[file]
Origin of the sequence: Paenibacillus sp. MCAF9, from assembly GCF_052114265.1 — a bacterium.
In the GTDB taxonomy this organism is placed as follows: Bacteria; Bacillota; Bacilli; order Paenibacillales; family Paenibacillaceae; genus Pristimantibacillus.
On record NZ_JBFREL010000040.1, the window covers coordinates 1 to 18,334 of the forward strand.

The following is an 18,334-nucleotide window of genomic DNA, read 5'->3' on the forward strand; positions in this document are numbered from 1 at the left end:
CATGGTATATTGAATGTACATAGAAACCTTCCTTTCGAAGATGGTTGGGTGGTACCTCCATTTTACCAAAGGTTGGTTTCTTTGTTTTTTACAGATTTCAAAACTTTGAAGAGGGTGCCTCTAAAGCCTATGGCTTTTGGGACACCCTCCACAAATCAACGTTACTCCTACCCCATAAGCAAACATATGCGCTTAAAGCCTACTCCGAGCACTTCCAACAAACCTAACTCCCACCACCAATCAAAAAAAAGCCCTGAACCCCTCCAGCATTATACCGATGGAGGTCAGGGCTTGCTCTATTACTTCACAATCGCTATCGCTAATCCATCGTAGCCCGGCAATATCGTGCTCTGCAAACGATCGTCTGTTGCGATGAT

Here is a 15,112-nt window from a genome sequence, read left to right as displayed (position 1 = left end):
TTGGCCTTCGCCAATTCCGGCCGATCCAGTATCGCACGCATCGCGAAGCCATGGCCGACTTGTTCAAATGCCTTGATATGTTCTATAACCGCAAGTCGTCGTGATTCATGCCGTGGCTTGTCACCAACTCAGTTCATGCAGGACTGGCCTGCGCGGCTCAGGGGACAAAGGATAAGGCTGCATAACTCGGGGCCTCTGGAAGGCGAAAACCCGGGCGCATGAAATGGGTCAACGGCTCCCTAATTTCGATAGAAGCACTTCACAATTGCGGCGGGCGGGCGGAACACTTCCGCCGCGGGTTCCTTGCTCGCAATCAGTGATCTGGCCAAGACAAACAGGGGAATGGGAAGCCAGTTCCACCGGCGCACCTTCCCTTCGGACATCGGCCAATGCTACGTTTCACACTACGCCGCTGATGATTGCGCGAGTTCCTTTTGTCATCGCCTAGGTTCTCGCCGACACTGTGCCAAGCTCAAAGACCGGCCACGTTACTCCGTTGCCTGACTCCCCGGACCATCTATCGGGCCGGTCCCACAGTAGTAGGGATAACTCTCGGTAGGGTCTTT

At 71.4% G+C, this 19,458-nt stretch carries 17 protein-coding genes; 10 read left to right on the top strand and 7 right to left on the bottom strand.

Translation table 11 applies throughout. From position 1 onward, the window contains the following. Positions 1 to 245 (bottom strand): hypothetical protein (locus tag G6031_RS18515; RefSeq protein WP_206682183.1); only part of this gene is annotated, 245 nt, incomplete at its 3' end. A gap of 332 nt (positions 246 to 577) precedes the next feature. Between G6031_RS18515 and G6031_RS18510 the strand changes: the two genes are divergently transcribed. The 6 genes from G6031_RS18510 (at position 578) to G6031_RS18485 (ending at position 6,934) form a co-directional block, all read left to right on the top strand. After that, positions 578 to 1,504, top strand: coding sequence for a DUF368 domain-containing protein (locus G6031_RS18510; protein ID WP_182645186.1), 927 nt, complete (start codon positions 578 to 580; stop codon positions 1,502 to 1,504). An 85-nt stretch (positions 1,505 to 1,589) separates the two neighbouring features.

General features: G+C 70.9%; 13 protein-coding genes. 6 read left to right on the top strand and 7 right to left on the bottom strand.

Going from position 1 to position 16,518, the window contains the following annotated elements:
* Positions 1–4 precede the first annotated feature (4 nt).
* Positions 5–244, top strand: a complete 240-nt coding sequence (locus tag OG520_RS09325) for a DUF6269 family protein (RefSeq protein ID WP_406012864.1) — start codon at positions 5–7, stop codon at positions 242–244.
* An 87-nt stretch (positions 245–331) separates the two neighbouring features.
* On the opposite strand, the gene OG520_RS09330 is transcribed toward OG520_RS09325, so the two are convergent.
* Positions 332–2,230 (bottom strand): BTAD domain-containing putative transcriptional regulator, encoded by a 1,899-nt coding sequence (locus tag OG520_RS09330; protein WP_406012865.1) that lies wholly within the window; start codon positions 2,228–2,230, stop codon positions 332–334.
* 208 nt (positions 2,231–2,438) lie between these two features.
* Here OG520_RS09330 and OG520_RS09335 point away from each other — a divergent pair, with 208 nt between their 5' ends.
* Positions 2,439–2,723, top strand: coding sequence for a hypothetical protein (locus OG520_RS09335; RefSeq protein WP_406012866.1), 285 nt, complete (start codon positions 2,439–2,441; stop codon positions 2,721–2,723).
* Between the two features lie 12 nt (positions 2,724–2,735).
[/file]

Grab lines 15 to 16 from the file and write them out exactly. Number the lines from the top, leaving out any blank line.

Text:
* On the opposite strand, the gene OG520_RS09330 is transcribed toward OG520_RS09325, so the two are convergent.
* Positions 332–2,230 (bottom strand): BTAD domain-containing putative transcriptional regulator, encoded by a 1,899-nt coding sequence (locus tag OG520_RS09330; protein WP_406012865.1) that lies wholly within the window; start codon positions 2,228–2,230, stop codon positions 332–334.